- Fluoride can protect enamel from demineralisation and promote remineralization.
- A sodium fluoride/potassium nitrate/cocamidopropyl betaine dentifrice was examined.
- Compared to a NaF/KNO3/sodium lauryl sulphate/tetrasodium pyrophosphate dentifrice.
- Greater salivary fluoride/calcium ion concentration found with the test dentifrice.
- Formulation excipients may impact fluoride and calcium ion oral cavity retention.
OBJECTIVE: This exploratory, randomised, single-blind, crossover, study evaluated fluoride and calcium ion concentrations and pH following use of one of two 1450 ppm fluoride (NaF), 5% w/w KNO3 dentifrices: (1) test dentifrice (with cocamidopropyl betaine) with an orange juice (OJ) rinse; (2) test dentifrice with a deionized (DI) water rinse or (3) comparator dentifrice (with sodium lauryl sulphate and tetrasodium pyrophosphate) with an OJ rinse.
DESIGN: Eighteen participants used their assigned dentifrice, rinsed with DI water, then expectorate was collected. Sixty min post-brushing, participants rinsed with OJ or DI water then expectorate was collected. Saliva samples were collected pre-brushing and at 1, 5, 10, 15, 30 and 60 min post-brushing and following the 60 min OJ/DI water rinse. The pH of samples was taken.
RESULTS: Significant differences (p < 0.05) were found in salivary fluoride ion concentrations between test and comparator dentifrices at 30 and 60 min and following the 60 min OJ rinse, favouring the former. Significant differences were also found between test and comparator dentifrices for salivary calcium ion concentration at 1, 5 and 10 min (p < 0.0001), favouring the former, and between test or comparator + OJ rinse and test + water rinse (p < 0.005), favouring the latter. No pH differences were shown prior to OJ/water rinse. Products were generally well-tolerated.
CONCLUSIONS: Results confirmed that acid-labile fluoride is released from the oral cavity following a dietary acid challenge and showed that formulation excipients may impact on retention of such.
Editorial assistance with the preparation of manuscript drafts was provided by Juliette Allport, Leading Edge, and Eleanor Roberts, Beeline Science Communications Ltd., both funded by GSK Consumer Healthcare [GlaxoSmithKline]
*Read full text online at https://www.sciencedirect.com/science/article/pii/S0003996920302697#!
Fluoride Levels in Saliva and Plaque following the Use of High Fluoride and Conventional Dentifrices- a Triple Blinded Randomised Parallel Group Trial.
Context: The comparison of fluoride levels in saliva and plaque following the use of conventional, 2800 and 5000 ppm dentifrices for different time intervals up to 24 hours has not been explored. Aim: The aim of the present study was to assess salivary and plaque fluoride levels at different time intervals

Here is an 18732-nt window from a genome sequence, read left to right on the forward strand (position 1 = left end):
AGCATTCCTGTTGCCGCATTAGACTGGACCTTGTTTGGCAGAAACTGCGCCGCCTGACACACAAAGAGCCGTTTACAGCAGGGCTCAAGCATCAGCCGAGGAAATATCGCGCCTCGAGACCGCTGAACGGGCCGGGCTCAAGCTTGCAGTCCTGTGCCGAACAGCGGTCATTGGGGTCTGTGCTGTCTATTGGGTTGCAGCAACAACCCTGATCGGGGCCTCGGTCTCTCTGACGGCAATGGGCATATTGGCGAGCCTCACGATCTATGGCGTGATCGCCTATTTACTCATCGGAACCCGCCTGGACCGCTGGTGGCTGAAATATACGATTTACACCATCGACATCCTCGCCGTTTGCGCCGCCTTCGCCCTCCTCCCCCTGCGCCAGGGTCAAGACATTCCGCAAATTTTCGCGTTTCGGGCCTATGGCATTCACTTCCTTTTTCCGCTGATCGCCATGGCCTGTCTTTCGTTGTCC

[Fluoride levels in saliva after tooth-brushing using fluoride toothpastes with and without rinsing of oral cavity].
PURPOSE: The aim of the study was to determine salivary fluoride concentrations after tooth-brushing with fluoride toothpastes with and without rinsing of oral cavity. MATERIAL AND METHODS: Fluoride levels in the supernatant of unstimulated mixed saliva were measured after tooth-brushing with Elmex (amine fluoride, 0.125% F) and Meridol (amine fluoride, stannous(II)
Randomised study of intra-oral kinetics of fluoride-containing toothpastes.
Objectives: This randomised, controlled, analyst blind, crossover study aimed to evaluate and compare salivary fluoride and calcium ion concentration over 60 min following brushing with an assigned treatment and following an orange juice (OJ) or deionised (DI) water rinse 60 min post-brushing. Methods: Study treatments, both containing
Salivary fluoride concentration following toothbrushing with and without rinsing: a randomised controlled trial.
Background: Caries prevalence has declined significantly since the introduction of fluoridated toothpaste. There have been several developments regarding specific active fluoride ingredients but not enough evidence to support one over the other. The purpose of this double-blind randomized controlled trial was to compare salivary fluoride concentrations of different
Fluoride intake and urinary excretion in 6- to 7-year-old children living in optimally, sub-optimally and non-fluoridated areas.
Objectives: This study was designed to measure total intake, urinary excretion and estimated retention of fluoride in children under customary fluoride intake conditions, living in either fluoridated or low-fluoride areas of north-east England. Subsidiary aims were to investigate the relationships between the variables measured. Methods: Using a
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